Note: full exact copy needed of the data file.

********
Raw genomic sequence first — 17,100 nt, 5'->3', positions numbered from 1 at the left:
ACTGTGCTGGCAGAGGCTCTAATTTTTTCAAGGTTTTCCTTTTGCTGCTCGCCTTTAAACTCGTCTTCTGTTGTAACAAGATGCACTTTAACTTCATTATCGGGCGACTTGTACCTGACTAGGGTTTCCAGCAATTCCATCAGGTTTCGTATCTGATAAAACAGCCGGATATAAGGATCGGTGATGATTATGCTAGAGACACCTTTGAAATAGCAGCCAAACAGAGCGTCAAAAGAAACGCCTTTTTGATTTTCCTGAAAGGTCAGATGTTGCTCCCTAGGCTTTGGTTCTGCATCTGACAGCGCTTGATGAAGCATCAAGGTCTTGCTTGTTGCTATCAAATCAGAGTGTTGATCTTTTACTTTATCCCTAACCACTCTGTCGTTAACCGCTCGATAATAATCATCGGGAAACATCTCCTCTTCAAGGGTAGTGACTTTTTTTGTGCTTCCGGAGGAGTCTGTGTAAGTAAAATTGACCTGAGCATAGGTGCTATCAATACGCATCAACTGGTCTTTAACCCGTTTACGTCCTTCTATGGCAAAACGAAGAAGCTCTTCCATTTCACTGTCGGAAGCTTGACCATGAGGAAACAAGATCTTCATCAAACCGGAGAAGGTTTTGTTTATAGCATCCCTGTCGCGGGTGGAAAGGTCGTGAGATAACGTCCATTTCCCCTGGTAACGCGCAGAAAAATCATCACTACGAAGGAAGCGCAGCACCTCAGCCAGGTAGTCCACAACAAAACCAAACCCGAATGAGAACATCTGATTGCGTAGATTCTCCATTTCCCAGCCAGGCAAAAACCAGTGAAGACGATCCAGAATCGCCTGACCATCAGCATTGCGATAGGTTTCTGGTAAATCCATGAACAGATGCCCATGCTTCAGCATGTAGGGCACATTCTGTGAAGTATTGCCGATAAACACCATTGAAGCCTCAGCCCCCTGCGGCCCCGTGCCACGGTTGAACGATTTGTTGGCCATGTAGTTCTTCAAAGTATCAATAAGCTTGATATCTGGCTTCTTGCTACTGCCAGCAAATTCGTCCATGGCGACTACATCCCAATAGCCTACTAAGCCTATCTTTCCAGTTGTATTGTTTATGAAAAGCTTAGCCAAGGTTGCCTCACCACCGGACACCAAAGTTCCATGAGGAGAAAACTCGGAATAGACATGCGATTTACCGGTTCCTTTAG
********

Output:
Raw genomic sequence first — 17,100 nt, 5'->3', positions numbered from 1 at the left:
ACTGTGCTGGCAGAGGCTCTAATTTTTTCAAGGTTTTCCTTTTGCTGCTCGCCTTTAAACTCGTCTTCTGTTGTAACAAGATGCACTTTAACTTCATTATCGGGCGACTTGTACCTGACTAGGGTTTCCAGCAATTCCATCAGGTTTCGTATCTGATAAAACAGCCGGATATAAGGATCGGTGATGATTATGCTAGAGACACCTTTGAAATAGCAGCCAAACAGAGCGTCAAAAGAAACGCCTTTTTGATTTTCCTGAAAGGTCAGATGTTGCTCCCTAGGCTTTGGTTCTGCATCTGACAGCGCTTGATGAAGCATCAAGGTCTTGCTTGTTGCTATCAAATCAGAGTGTTGATCTTTTACTTTATCCCTAACCACTCTGTCGTTAACCGCTCGATAATAATCATCGGGAAACATCTCCTCTTCAAGGGTAGTGACTTTTTTTGTGCTTCCGGAGGAGTCTGTGTAAGTAAAATTGACCTGAGCATAGGTGCTATCAATACGCATCAACTGGTCTTTAACCCGTTTACGTCCTTCTATGGCAAAACGAAGAAGCTCTTCCATTTCACTGTCGGAAGCTTGACCATGAGGAAACAAGATCTTCATCAAACCGGAGAAGGTTTTGTTTATAGCATCCCTGTCGCGGGTGGAAAGGTCGTGAGATAACGTCCATTTCCCCTGGTAACGCGCAGAAAAATCATCACTACGAAGGAAGCGCAGCACCTCAGCCAGGTAGTCCACAACAAAACCAAACCCGAATGAGAACATCTGATTGCGTAGATTCTCCATTTCCCAGCCAGGCAAAAACCAGTGAAGACGATCCAGAATCGCCTGACCATCAGCATTGCGATAGGTTTCTGGTAAATCCATGAACAGATGCCCATGCTTCAGCATGTAGGGCACATTCTGTGAAGTATTGCCGATAAACACCATTGAAGCCTCAGCCCCCTGCGGCCCCGTGCCACGGTTGAACGATTTGTTGGCCATGTAGTTCTTCAAAGTATCAATAAGCTTGATATCTGGCTTCTTGCTACTGCCAGCAAATTCGTCCATGGCGACTACATCCCAATAGCCTACTAAGCCTATCTTTCCAGTTGTATTGTTTATGAAAAGCTTAGCCAAGGTTGCCTCACCACCGGACACCAAAGTTCCATGAGGAGAAAACTCGGAATAGACATGCGATTTACCGGTTCCTTTAG